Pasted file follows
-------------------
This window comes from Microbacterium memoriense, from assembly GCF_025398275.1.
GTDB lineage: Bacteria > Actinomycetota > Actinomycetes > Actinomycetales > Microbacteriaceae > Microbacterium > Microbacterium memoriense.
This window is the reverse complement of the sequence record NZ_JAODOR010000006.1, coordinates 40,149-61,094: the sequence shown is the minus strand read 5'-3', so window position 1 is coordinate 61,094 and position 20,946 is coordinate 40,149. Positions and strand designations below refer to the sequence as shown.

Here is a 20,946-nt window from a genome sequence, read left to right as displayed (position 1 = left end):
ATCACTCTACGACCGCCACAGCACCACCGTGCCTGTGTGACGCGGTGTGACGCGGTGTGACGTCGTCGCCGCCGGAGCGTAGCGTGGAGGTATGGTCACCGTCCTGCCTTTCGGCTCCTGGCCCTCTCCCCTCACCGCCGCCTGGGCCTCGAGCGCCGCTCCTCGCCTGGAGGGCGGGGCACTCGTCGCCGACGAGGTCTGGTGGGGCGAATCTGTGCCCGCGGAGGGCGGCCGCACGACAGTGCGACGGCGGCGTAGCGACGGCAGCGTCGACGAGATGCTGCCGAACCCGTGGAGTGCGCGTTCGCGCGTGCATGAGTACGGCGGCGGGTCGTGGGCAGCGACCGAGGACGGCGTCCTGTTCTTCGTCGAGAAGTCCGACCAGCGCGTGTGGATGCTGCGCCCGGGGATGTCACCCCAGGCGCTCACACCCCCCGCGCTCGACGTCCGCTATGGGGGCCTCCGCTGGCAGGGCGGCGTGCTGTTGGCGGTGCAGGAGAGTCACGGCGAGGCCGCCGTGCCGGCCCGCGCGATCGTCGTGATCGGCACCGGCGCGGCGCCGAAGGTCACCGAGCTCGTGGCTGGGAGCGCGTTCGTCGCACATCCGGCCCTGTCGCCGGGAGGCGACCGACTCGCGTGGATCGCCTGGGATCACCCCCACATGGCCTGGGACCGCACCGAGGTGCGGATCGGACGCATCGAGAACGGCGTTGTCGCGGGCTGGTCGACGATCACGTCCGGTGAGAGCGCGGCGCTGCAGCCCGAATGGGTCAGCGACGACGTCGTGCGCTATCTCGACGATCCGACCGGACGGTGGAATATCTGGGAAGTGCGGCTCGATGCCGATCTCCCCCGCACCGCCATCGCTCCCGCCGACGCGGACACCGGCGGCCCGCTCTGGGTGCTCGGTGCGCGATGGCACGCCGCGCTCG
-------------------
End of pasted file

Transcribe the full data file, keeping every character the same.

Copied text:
This window comes from Microbacterium memoriense, from assembly GCF_025398275.1.
GTDB lineage: Bacteria > Actinomycetota > Actinomycetes > Actinomycetales > Microbacteriaceae > Microbacterium > Microbacterium memoriense.
This window is the reverse complement of the sequence record NZ_JAODOR010000006.1, coordinates 40,149-61,094: the sequence shown is the minus strand read 5'-3', so window position 1 is coordinate 61,094 and position 20,946 is coordinate 40,149. Positions and strand designations below refer to the sequence as shown.

Here is a 20,946-nt window from a genome sequence, read left to right as displayed (position 1 = left end):
ATCACTCTACGACCGCCACAGCACCACCGTGCCTGTGTGACGCGGTGTGACGCGGTGTGACGTCGTCGCCGCCGGAGCGTAGCGTGGAGGTATGGTCACCGTCCTGCCTTTCGGCTCCTGGCCCTCTCCCCTCACCGCCGCCTGGGCCTCGAGCGCCGCTCCTCGCCTGGAGGGCGGGGCACTCGTCGCCGACGAGGTCTGGTGGGGCGAATCTGTGCCCGCGGAGGGCGGCCGCACGACAGTGCGACGGCGGCGTAGCGACGGCAGCGTCGACGAGATGCTGCCGAACCCGTGGAGTGCGCGTTCGCGCGTGCATGAGTACGGCGGCGGGTCGTGGGCAGCGACCGAGGACGGCGTCCTGTTCTTCGTCGAGAAGTCCGACCAGCGCGTGTGGATGCTGCGCCCGGGGATGTCACCCCAGGCGCTCACACCCCCCGCGCTCGACGTCCGCTATGGGGGCCTCCGCTGGCAGGGCGGCGTGCTGTTGGCGGTGCAGGAGAGTCACGGCGAGGCCGCCGTGCCGGCCCGCGCGATCGTCGTGATCGGCACCGGCGCGGCGCCGAAGGTCACCGAGCTCGTGGCTGGGAGCGCGTTCGTCGCACATCCGGCCCTGTCGCCGGGAGGCGACCGACTCGCGTGGATCGCCTGGGATCACCCCCACATGGCCTGGGACCGCACCGAGGTGCGGATCGGACGCATCGAGAACGGCGTTGTCGCGGGCTGGTCGACGATCACGTCCGGTGAGAGCGCGGCGCTGCAGCCCGAATGGGTCAGCGACGACGTCGTGCGCTATCTCGACGATCCGACCGGACGGTGGAATATCTGGGAAGTGCGGCTCGATGCCGATCTCCCCCGCACCGCCATCGCTCCCGCCGACGCGGACACCGGCGGCCCGCTCTGGGTGCTCGGTGCGCGATGGCACGCCGCGCTCG